Schuldt, a former reporter for the Milwaukee Journal Sentinel, has lived in the neighborhood since 1993. Her new vocation is as a fiscal policy analyst for the Milwaukee Public School System, but her avocation is CASH.

The group has managed to cluster nearly 30 of the city's most prominent and powerful neighborhood groups, which also want to prevent what they see as unnecessary freeway expansion.

"We see 140 houses and 13 businesses lost" by the freeway expansion plans, not to mention the erection of 37 miles of large sound walls next to neighborhoods like Story Hill, Schuldt says. At the Zoo Interchange, that would include the loss of 19 homes and 53 acres of land, she says. She adds that many health organizations have decried increased health hazards from the freeway plans, including polluted groundwater runoff and increases in the number and severity of asthma cases.

Schuldt says the blame rests solidly on the Southeastern Wisconsin Regional Planning Commission and private consultants who were involved in the planning work. "SEWRPC's attitude was that what was good for Mequon, Brookfield and Oconomowoc was also good for Milwaukee,'' she says. "But Milwaukee is different than Brookfield...The space is different, the poverty level is different.

"They can't get their heads around this," Schuldt says of SEWRPC. "A new report by the Brookings Institution said Milwaukee has the highest black job spatial mismatch in any metro area in the U.S. Blacks would have to move to have the same access to jobs as white folks do. But the black community in Milwaukee is not wealthy and a significant number don't have cars. So the freeways puts them further away from the jobs because (freeways) drive employers away. Do you believe Waukesha County would be what it is without I-94?"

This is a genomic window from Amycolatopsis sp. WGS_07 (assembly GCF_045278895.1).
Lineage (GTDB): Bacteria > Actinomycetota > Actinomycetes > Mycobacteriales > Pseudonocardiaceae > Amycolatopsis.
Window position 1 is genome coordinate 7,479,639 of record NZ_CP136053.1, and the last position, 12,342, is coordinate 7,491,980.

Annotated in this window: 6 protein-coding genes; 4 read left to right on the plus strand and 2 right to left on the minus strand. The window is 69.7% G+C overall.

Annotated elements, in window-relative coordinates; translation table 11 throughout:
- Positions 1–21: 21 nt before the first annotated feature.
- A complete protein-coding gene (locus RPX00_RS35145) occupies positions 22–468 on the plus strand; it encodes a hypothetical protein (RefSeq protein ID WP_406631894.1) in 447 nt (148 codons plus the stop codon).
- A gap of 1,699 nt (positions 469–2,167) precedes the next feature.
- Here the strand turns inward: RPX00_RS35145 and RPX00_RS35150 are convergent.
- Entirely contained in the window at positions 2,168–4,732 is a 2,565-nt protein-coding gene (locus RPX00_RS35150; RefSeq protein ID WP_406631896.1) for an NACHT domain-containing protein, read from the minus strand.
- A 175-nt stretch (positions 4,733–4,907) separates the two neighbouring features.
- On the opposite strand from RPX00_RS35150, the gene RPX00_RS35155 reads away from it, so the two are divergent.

Schuldt says she will not be able to rest until the advisory committee reforms and reconsiders its recommendations. "When they say, 'Let's start over in Milwaukee,' that's when I will be able to breathe a sigh of relief. We cannot relax as long as they are trying to tear apart Milwaukee neighborhoods."

She says there are some safety concerns on parts of the freeway system that clearly need work and CASH does not oppose that. The group also does not oppose work outside of Milwaukee County.

The group has noticed that Milwaukee Mayor Tom Barrett and Milwaukee County executive Scott Walker have decided not to push for the east/west work, even though Walker supported it during the regional committee meetings, she says.

If she had the chance to talk to freeway expansion advocates like Kanavas and Finley, Schuldt says she would "invite them to come to Milwaukee. Then I would invite them to look these people in the eye and say, 'I want to tear down your house so I can get to the Zoo from Downtown four minutes faster, some 20 years from now, during rush hour.'"

Schuldt says the group is always open to new members and groups but is not currently planning any major fundraising efforts as long as the current forces can keep their noise level matching that of the freeway forces.

People can check out the neighborhood by visiting

Shook is the government/political reporter for the Waukesha Freeman.

The opinions expressed in this column do not necessarily reflect the opinions of, its advertisers or editorial staff.